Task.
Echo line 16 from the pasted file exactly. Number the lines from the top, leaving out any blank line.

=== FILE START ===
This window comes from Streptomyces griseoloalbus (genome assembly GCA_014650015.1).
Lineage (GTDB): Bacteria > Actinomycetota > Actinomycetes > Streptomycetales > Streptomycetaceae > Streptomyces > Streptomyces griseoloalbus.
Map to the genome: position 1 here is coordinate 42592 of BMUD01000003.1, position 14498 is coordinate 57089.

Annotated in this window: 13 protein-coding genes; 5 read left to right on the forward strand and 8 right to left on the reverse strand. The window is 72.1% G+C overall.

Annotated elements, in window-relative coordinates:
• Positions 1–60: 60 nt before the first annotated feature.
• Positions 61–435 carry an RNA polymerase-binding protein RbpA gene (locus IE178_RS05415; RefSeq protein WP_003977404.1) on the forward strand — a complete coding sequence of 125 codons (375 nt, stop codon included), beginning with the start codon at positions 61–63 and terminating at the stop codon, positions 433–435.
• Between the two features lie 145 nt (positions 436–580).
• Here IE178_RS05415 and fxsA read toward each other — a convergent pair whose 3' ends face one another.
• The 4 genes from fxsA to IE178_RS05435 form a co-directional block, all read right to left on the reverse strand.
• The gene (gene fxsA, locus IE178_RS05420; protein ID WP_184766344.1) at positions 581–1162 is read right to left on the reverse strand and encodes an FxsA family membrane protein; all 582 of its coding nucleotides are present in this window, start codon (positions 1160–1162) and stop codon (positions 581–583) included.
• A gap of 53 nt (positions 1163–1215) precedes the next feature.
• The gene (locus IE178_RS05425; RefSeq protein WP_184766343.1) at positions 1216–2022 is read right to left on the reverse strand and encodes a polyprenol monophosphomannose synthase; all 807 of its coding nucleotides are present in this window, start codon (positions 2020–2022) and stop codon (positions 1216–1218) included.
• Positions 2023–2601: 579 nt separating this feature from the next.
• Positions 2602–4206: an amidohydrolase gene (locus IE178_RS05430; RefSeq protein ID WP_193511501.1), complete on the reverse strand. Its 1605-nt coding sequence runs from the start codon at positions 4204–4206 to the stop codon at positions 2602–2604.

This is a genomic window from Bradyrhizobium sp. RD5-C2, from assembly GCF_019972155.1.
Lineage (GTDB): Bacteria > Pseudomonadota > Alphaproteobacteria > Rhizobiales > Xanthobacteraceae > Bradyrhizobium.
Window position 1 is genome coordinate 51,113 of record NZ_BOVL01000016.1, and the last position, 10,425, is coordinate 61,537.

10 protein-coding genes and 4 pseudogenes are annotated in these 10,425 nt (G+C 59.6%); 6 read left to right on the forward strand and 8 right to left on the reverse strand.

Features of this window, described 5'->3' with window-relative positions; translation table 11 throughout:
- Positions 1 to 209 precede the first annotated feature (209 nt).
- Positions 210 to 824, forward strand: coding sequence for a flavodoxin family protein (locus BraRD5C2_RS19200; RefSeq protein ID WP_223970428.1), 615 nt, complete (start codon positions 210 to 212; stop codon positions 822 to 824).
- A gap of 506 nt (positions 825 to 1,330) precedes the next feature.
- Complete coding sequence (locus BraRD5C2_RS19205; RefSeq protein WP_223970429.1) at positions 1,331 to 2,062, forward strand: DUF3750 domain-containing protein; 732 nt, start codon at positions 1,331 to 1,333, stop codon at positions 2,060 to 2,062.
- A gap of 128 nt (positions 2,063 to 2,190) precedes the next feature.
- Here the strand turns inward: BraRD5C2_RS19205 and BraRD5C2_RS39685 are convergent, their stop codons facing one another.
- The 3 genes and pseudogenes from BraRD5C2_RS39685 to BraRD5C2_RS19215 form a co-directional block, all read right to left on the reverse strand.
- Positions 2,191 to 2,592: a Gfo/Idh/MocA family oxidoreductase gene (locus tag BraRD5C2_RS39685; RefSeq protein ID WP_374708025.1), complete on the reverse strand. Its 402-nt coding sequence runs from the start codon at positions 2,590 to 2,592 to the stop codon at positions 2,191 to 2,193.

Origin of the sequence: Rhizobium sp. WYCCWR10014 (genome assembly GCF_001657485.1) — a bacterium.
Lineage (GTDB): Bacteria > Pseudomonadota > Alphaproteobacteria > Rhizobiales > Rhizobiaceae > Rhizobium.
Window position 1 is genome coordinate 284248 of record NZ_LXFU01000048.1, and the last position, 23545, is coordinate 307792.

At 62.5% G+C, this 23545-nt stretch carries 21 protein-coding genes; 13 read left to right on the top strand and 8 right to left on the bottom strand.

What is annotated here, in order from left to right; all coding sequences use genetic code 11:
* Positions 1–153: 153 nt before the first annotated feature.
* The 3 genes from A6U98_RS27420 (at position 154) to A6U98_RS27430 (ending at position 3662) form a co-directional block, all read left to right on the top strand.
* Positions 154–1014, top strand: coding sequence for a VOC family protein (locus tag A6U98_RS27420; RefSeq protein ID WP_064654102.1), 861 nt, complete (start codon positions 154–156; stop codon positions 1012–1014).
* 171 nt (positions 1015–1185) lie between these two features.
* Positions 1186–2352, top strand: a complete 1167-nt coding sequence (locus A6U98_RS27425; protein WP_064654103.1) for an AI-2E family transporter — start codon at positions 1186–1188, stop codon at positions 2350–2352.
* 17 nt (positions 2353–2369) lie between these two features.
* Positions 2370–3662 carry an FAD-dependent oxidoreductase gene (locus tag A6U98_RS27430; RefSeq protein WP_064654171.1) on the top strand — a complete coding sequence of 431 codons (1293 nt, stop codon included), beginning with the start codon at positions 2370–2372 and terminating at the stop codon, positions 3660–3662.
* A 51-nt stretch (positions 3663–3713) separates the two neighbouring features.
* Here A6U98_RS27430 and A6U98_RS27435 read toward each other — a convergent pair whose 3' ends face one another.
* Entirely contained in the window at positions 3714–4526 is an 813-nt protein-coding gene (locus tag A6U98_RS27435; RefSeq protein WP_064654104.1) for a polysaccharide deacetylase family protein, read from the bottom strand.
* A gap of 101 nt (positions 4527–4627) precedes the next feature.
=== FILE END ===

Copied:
This is a genomic window from Bradyrhizobium sp. RD5-C2, from assembly GCF_019972155.1.